5 Hurdles That Take A Toll on Good Health and the Athlete Inside You

5 Hurdles That Take A Toll on Good Health and the Athlete Inside You

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You’re still the athlete you always were, although your body may be telling you otherwise. The human body is extremely resilient but as we age, our range of motion decreases, muscle mass diminishes and metabolism slows. Father Time,[...]

Posted by Tony DeRamus
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You’re still the athlete you always were, although your body may be telling you otherwise. The human body is extremely resilient but as we age, our range of motion decreases, muscle mass diminishes and metabolism slows. Father Time, unfortunately, is undefeated.

Nevertheless, triathlons and road races of all distances are populated by scores of middle aged and older athletes. It takes a commitment to good health and solid daily habits to achieve longevity as an athlete. How many of these everyday hurdles sound familiar?

Stressed Out

With the possible exception of Zen masters, everyone gets a little stressed (or a lot) due to work pressures and other obligations. The human stress response serves valuable purposes, like helping us escape danger, but too much unchecked stress takes a toll on the body and causes muscular tension, insomnia and high blood pressure, among other consequences. All of which will harm your body and prevent you from maximizing your workouts.

Keepin’ Up With The Kids

Between baseball practice, birthday parties, parent-teacher conferences and the myriad activities on your child’s calendar, it’s difficult to find time to squeeze in a sweat. It’s not impossible but undoubtedly you have far less time to exercise than you did in your early 20’s. Seize every opportunity to hit the gym.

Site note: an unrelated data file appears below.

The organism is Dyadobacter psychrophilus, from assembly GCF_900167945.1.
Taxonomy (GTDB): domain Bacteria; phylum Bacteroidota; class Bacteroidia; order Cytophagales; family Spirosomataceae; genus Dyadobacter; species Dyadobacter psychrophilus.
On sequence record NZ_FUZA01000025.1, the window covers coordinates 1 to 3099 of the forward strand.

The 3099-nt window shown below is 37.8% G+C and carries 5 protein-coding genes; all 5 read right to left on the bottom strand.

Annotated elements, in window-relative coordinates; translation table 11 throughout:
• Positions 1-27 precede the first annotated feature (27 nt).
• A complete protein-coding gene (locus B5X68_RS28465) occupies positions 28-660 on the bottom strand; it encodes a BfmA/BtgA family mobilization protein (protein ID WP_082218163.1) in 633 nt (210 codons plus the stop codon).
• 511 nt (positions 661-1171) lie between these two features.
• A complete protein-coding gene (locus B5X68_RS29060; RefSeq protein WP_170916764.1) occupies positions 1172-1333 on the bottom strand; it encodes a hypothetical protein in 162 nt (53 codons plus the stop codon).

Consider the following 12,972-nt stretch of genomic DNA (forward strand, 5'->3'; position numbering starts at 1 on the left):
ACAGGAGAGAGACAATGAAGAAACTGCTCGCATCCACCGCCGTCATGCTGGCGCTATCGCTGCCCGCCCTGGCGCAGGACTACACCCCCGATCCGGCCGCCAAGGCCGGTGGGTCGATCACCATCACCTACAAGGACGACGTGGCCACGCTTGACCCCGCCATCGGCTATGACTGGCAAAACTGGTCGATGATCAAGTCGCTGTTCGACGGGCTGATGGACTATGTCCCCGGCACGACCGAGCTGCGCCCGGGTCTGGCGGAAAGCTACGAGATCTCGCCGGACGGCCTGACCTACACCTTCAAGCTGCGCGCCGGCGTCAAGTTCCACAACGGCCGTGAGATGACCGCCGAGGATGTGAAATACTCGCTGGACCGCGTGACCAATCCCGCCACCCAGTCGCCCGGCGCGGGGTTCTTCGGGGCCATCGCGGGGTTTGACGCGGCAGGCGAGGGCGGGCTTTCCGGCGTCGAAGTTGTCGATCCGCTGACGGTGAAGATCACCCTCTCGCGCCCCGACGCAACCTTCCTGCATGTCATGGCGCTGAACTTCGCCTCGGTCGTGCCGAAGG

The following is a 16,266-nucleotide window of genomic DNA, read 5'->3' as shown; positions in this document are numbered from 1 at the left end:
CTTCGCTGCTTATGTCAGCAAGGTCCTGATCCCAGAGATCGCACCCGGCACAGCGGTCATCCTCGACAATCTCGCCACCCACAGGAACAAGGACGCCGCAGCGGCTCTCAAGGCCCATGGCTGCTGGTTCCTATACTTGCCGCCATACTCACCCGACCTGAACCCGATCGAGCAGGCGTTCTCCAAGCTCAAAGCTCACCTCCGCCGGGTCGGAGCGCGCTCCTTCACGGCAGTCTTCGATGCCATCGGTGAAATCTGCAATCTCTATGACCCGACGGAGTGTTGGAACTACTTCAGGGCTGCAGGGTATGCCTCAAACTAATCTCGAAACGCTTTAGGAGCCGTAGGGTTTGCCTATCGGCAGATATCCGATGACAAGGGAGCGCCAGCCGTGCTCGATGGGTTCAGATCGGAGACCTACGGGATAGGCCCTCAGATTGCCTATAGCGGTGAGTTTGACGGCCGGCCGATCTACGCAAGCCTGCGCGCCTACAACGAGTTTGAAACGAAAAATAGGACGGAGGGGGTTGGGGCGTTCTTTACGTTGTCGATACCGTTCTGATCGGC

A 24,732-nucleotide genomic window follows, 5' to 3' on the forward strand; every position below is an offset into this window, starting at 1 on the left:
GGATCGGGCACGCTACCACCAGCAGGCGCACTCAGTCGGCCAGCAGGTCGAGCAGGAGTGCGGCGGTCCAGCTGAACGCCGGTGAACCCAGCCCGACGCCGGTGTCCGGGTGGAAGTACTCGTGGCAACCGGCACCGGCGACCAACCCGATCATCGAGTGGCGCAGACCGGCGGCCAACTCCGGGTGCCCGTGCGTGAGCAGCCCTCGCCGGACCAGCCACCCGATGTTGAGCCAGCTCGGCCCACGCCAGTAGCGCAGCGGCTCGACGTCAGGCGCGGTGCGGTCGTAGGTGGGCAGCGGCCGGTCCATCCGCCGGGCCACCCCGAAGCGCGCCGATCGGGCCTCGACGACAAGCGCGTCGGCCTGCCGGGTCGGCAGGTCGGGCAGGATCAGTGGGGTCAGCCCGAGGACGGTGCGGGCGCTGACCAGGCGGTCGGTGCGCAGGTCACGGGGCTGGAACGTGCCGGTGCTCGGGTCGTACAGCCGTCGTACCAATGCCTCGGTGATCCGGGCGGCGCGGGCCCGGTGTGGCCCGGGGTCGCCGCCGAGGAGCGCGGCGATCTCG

Get Up, Stand Up

There’s a sitting epidemic in America and it’s real. While many of our parents worked manufacturing or other physical jobs, many of us now spend upwards of 10 hours a day punching away at a keyboard, seated at a desk. That sedentary state leads to stiffness, carpal tunnel syndrome and a host of problems. Fight back by getting out of your chair regularly and walking around to keep your blood circulating. And consider using a standing desk or an under desk elliptical trainer. 

Hitting the Hay

How much sleep do you get on an average night? Chances are it’s not enough. Doctors recommend that adults from ages 26 to 64 get about seven to nine hours of sleep each night. For many people, particularly parents of young children, that’s wishful thinking. But sleep matters -- it’s your body’s ability to recover and restore itself. One key to better sleep is shutting off the TV or putting down the smartphone at least 30 minutes before you knock off, to give your eyes and mind time to unwind. One bit of good news is that regular exercise promotes better sleep. 

No Time For The Postgame

During your athletic heyday you may have had time to sweat out toxins post-workout in the sauna, or sit in the whirlpool. If you still have time for that, great. If not, it’s still very important to spend a few least a minutes stretching to help your body recover, prevent injury and keep you primed for your next workout.

Once an athlete, always an athlete. You just have to identify ways to mesh your obligations with your physical goals. A 25th hour each day would help. Absent that, stretch, sleep well, and engage in stress-reducing activities like meditation and getting massages. And always make your health a top priority.

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